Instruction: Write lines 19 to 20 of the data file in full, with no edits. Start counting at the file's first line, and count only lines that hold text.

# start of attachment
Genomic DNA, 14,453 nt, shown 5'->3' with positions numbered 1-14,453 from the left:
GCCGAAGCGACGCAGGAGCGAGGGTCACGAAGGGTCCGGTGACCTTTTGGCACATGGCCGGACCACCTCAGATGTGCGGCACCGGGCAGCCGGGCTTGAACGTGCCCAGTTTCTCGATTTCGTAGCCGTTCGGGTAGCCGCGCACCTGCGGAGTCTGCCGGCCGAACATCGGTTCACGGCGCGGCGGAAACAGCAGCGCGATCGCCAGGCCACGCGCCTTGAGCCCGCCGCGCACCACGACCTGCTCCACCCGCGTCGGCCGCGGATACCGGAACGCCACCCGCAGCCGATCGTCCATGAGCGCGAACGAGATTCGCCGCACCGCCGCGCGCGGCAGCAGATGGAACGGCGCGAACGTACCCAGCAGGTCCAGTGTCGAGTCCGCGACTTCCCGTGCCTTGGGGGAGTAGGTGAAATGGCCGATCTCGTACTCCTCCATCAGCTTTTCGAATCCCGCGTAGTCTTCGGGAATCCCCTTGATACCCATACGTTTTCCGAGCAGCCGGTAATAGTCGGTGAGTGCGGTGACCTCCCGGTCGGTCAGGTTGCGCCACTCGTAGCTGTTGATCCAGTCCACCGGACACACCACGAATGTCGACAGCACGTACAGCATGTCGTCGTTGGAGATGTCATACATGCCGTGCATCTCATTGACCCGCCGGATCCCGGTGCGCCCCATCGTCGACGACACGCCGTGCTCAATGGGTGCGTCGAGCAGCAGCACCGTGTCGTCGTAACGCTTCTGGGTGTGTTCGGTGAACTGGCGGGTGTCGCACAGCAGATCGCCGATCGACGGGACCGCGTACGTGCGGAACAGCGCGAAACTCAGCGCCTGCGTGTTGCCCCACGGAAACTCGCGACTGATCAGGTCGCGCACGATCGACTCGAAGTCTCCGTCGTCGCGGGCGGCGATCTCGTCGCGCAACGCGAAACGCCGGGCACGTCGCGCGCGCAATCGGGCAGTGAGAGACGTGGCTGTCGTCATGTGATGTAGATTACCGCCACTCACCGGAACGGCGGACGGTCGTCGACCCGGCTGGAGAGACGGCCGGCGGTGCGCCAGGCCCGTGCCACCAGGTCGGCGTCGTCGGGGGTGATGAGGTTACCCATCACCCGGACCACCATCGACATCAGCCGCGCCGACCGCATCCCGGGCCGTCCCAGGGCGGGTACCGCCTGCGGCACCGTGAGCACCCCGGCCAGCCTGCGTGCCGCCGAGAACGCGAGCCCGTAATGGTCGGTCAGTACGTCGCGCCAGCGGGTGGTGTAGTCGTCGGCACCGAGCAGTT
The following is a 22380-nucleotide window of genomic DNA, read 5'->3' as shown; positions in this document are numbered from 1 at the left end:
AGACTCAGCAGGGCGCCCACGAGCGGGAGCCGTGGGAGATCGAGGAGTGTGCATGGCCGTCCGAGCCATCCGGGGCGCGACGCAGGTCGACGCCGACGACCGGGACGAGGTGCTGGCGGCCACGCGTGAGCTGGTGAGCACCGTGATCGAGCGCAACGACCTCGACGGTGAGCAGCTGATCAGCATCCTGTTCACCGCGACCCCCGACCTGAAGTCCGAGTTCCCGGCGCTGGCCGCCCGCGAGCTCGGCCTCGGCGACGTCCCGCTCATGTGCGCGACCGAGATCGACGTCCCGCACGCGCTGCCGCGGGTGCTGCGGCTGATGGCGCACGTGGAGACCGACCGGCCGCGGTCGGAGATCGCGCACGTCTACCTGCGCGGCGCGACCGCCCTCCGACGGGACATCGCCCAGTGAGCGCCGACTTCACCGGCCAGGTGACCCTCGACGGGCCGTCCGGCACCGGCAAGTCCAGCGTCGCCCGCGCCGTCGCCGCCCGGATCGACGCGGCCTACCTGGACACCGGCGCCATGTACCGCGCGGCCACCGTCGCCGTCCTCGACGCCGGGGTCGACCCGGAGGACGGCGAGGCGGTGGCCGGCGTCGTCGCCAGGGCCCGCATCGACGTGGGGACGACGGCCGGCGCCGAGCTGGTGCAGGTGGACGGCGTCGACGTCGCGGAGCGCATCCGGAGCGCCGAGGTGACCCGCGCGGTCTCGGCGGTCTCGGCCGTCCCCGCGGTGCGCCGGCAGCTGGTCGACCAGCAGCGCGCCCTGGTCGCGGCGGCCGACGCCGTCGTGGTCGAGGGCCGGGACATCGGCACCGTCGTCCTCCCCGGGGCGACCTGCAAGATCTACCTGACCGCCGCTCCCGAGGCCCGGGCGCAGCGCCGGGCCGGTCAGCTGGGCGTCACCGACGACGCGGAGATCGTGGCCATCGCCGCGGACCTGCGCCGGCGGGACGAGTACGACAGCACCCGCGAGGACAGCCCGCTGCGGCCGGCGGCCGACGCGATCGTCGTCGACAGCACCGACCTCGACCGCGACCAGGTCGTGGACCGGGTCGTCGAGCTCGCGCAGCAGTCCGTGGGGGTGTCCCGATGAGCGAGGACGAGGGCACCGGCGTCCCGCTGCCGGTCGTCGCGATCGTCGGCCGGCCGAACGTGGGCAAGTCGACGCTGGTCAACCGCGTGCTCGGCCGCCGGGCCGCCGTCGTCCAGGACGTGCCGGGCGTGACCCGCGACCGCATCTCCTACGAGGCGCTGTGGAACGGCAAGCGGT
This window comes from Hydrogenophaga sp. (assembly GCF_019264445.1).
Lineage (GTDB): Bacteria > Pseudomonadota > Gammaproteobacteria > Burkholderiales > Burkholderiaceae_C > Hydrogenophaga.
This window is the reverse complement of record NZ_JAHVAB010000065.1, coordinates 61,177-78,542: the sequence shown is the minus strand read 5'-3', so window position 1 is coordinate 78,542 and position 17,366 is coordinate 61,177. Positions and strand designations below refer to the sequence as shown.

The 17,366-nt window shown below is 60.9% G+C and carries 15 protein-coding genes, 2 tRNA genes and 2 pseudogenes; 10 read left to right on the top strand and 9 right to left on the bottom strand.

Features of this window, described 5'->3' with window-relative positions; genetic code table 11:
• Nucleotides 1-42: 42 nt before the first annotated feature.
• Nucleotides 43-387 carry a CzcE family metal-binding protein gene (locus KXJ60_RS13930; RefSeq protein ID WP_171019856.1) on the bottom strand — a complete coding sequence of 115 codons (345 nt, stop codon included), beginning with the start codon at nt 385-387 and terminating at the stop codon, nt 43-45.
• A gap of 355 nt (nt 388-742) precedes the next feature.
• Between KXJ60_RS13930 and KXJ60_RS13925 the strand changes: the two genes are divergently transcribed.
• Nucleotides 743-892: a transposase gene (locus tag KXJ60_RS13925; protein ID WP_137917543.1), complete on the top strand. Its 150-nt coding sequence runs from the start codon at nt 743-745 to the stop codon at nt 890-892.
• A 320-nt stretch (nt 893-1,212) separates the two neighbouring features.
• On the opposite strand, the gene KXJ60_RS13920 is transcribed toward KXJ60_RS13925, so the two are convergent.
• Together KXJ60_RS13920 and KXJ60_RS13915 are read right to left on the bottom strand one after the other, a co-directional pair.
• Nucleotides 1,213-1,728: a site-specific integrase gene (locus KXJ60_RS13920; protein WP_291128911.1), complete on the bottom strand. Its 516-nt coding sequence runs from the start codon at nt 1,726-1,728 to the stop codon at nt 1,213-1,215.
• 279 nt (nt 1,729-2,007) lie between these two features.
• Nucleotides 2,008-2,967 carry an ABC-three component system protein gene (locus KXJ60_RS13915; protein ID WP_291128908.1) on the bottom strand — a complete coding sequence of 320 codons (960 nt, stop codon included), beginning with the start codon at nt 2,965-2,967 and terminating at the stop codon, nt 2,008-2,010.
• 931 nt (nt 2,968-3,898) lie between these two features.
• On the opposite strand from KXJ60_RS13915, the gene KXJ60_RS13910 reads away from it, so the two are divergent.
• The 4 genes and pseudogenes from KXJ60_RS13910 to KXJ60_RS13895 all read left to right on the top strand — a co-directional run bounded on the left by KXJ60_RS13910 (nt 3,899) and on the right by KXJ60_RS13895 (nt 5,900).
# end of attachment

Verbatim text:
• 279 nt (nt 1,729-2,007) lie between these two features.
• Nucleotides 2,008-2,967 carry an ABC-three component system protein gene (locus KXJ60_RS13915; protein ID WP_291128908.1) on the bottom strand — a complete coding sequence of 320 codons (960 nt, stop codon included), beginning with the start codon at nt 2,965-2,967 and terminating at the stop codon, nt 2,008-2,010.